Hells Bells: Trevor Hoffman notches 600th career save

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Trevor Hoffman pitched a scoreless ninth inning against the Cardinals tonight to pick up his 600th career save in front of the home crowd in Milwaukee.
Hoffman lost the closer job after struggling mightily early this season and his ERA is still north of 6.00, but he’s quietly pitched well for the past few months while picking up the odd save here and there.
After the third out was recorded on a ground ball to 40-year-old shortstop Craig Counsell the Brewers reacted as if Hoffman had thrown a no-hitter, which says a lot about how well-liked he is in the clubhouse. In a postgame interview, he thanked the fans and his teammates for sticking with him.
He may get another save chance or two down the stretch, but it might be nice to end his career with an even number like 600. Mariano Rivera at 555 is the only other pitcher in baseball history with more than 480 saves and no other active pitcher is over 420.
Not bad for a former minor league shortstop who converted to pitching at age 23 because he couldn’t hit and hasn’t cracked 90 miles per hour with his fastball in at least a decade.

Felix Hernandez dealing with “dead arm”

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Mariners starter Felix Hernandez is dealing with “dead arm” and will head back to Seattle to have his shoulder examined, Ryan Divish of the Seattle Times reports. Hernandez was reportedly visibly upset and left the clubhouse quickly, declining to speak to the media, Divish adds.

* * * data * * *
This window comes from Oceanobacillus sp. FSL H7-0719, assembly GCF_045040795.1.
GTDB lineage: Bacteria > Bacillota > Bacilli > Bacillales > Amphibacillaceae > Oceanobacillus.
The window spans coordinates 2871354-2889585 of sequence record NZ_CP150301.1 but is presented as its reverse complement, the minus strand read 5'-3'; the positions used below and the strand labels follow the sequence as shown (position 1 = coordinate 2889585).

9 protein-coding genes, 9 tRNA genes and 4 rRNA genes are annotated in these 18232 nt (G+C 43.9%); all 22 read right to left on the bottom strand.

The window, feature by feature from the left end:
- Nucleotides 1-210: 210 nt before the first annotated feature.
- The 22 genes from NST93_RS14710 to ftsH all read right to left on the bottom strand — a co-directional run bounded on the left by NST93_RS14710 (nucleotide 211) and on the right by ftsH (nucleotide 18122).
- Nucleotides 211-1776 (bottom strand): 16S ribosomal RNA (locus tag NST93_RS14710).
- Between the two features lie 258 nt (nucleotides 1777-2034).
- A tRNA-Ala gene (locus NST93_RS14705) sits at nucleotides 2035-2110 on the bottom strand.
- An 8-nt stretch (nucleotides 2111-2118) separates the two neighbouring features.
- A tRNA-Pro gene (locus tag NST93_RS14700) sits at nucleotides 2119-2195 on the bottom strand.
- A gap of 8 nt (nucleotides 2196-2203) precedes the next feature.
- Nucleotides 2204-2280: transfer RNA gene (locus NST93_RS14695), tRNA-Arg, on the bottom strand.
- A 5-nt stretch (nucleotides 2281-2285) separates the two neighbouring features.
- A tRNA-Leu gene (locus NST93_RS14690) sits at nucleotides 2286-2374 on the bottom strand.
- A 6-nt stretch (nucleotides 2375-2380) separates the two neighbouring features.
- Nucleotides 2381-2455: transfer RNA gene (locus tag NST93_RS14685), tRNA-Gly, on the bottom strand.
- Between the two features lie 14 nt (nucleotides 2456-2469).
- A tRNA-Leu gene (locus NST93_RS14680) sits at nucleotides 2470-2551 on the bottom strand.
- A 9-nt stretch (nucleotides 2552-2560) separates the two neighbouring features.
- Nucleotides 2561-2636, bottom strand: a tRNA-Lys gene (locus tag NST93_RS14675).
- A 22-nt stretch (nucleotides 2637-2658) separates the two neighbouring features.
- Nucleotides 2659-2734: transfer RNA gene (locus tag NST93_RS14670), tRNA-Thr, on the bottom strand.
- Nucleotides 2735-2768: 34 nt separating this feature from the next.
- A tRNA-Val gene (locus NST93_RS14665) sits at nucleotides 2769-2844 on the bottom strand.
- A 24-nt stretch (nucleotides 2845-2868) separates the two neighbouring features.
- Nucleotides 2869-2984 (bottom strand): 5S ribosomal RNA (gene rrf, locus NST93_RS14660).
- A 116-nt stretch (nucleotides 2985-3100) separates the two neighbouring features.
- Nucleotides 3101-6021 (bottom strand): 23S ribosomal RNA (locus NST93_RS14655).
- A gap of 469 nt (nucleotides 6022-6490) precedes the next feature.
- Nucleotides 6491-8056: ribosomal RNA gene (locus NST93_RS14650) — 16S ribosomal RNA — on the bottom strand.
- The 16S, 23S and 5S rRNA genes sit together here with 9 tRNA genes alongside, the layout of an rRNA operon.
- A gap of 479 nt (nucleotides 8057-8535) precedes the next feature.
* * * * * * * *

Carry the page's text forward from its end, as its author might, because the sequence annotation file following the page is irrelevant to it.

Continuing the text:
Hernandez wasn’t long for Tuesday’s game against the Tigers, as he lasted just two innings, yielding four runs on six hits and two walks with two strikeouts. The Mariners went on to lose 19-9. Hernandez is now carrying a 4.73 ERA over his first five starts.

Not much else can go wrong for the Mariners, who are now 8-13 in last place in the AL West. Mitch Haniger also suffered an oblique injury on Tuesday, joining what is becoming a lengthy list of dinged-up Mariners.

Video: Chris Coghlan dives home to beat the tag

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Blue Jays pinch-hitter Chris Coghlan found a creative way to beat the tag from Cardinals catcher Yadier Molina in the top of the seventh inning of Tuesday night’s game.

With the score tied 2-2, the Jays had a runner on first base and one out as Kevin Pillar faced reliever Matt Bowman. Pillar drove a 1-1 fastball to deep right field. Stephen Piscotty leaped in an attempt to make the catch, but the ball caromed off the wall and back towards the field. Coghlan, who was on first, made his way around third towards home. Piscotty threw home past the cutoff man and the ball reached Molina on several bounces. As Molina went low to apply the tag, Coghlan went high, leaping into the air and somersaulting into home plate to score the go-ahead run.

The Blue Jays would go on to score two in the inning, but the Cardinals answered with two of their own in the bottom half of the seventh. As of this writing, the score remains tied at four apiece.